Scale-Dependence in Understanding Deforestation in Amazonia
Moran, Indiana University, firstname.lastname@example.org
This paper comes from long-term field research in Amazonia, complemented with LBA-funded research over the past decade. The paper argues that researchers need to keep in mind that conclusions from studies are scale-dependent. Namely, that analyses at Brazilian Amazon scale provide one view of the dynamics of deforestation and its spatial and temporal trajectories—but that these spatial and temporal trajectories vary a great deal from sub-region to sub-region. These differences are derived from the different histories, initial conditions both cultural and biophysical, and the way that different sub-regions are treated by government policy—whether by receiving priority in road-building, credit policy, or other forms of infrastructure.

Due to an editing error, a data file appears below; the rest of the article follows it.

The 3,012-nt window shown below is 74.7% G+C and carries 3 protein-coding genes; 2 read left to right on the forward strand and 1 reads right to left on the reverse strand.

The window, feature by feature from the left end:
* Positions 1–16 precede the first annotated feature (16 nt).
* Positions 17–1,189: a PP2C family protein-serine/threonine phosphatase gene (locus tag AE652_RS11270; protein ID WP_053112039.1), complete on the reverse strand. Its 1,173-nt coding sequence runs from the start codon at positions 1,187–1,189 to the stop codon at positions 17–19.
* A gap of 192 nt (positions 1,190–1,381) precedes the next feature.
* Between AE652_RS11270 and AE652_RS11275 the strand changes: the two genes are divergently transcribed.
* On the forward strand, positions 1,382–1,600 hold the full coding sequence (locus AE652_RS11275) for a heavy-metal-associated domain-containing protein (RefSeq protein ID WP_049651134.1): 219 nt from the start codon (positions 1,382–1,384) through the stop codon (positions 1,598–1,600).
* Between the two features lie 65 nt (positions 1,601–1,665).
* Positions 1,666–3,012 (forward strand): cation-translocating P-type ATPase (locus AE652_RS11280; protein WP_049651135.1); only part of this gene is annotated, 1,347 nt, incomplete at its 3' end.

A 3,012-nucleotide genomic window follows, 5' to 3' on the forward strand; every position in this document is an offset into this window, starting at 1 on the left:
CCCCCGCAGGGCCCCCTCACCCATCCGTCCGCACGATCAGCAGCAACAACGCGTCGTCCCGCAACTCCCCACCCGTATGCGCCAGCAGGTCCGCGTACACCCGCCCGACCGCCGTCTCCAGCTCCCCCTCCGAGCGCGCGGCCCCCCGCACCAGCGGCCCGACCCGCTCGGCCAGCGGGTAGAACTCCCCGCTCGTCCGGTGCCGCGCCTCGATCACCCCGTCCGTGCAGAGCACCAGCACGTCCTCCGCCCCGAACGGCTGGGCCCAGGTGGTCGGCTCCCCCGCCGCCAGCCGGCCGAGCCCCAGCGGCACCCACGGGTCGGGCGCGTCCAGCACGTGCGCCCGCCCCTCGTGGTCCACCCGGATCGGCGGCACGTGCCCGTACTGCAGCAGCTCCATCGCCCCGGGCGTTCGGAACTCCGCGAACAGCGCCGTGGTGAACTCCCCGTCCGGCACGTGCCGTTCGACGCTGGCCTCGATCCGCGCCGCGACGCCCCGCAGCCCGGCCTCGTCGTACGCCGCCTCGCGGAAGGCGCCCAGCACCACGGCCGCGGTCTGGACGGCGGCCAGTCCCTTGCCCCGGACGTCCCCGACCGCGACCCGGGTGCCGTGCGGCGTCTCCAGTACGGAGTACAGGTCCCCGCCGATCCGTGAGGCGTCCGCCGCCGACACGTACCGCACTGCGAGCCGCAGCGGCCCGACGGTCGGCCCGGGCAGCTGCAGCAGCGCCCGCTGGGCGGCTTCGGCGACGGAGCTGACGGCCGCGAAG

The paper examines Amazon-scale dynamics using PRODES data, and compares these results to targeted studies in the regions of Altamira, Santarem and Marajo, and with state-analyses.
A major insight from the paper is that sustainable solutions taking place in some regions are hidden from Basin-scaled studies, and thus that we need to ensure that in our rush to have regional relevant conclusions, we do not lose sight that it is local decision-makers through their management that come up with solutions to environmental challenges.
Science Theme: LC (Land Use and Land Cover Change)